American Airlines Greening Fleet, Adding GoGo

American Airlines announced today that it is buying 35 Next-Generation Boeing 737-800s to replace aging planes in its fleet. These aircraft are 35% more fuel efficient than the MD80 aircraft that they are replacing – which saves about 800,000 gallons of fuel per aircraft per year, the airline reports.

The new planes will be equipped with bigger overhead storage bins, and more AC power ports among other new interior features.

Good news for Gogo Inflight Internet: American Airlines also intends to equip all of its new 737s with wifi service, so passengers can surf the web, check e-mail and send instant messages from the air (but hopefully not indulge in loudly using video- and VOIP-services).

American Airlines currently has 167 planes equipped with Gogo (but only two of them are 737s).

The airline prohibits the use of VOIP on its in flight internet service. A company spokesperson explained today, “This restriction is a reaction to widespread passenger aversion to the idea of many people talking loudly on flights as we’ve all experienced before take-off or after landing.” It is difficult to stop every instance of VoIP, she adds, but Aircell — the airborne communications firm that owns and operates the consumer, wireless internet brand Gogo — is monitoring and working constantly to enforce this request.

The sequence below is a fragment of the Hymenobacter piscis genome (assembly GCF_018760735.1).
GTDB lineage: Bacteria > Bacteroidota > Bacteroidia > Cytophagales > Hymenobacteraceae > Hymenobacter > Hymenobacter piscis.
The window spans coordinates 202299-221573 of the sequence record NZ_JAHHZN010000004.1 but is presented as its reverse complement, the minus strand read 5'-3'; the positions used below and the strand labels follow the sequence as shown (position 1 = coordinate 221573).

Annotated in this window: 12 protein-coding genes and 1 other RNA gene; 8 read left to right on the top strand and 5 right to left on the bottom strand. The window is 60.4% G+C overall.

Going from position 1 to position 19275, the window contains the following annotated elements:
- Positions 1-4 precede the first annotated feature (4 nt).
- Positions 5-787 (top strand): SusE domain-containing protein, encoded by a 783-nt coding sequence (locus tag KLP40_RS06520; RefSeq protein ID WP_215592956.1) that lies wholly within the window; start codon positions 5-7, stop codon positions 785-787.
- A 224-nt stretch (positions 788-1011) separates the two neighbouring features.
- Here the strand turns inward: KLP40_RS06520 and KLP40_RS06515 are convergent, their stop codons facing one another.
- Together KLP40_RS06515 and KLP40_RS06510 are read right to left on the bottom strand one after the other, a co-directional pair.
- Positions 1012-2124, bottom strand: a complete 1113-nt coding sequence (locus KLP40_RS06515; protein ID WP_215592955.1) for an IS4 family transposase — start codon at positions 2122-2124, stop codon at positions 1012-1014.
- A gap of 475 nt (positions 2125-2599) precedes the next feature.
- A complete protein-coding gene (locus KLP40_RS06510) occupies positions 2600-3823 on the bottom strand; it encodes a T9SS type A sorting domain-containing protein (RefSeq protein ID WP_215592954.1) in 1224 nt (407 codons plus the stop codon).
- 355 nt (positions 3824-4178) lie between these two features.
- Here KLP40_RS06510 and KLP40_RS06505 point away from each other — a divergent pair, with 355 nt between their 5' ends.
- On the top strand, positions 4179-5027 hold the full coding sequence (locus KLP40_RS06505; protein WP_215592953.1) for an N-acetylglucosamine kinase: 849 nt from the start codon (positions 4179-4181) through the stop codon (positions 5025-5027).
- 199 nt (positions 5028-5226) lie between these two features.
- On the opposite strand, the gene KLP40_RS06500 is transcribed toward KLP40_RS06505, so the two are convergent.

American Airlines adds the new 737s to 84 previous orders. It started bringing the 737s into its narrowbody fleet as of April 2009. The company expects to have a total of 195 of these planes by the end of 2012.

Gerard Arpey, chief executive and chairman of AMR Corp., the company that owns American Airlines, in a press statement noted that the new aircraft would help the company “manage through future fuel price volatility, which continues to be a challenge for the entire industry.”

The International Air Transport Association and Platts report that the cost of jet fuel is up 24% year-over-year, now. The global trade group for the air transport industry also estimates that the average expenditure on jet fuel this year will reach $88.2 billion, up $17 billion from last year, globally.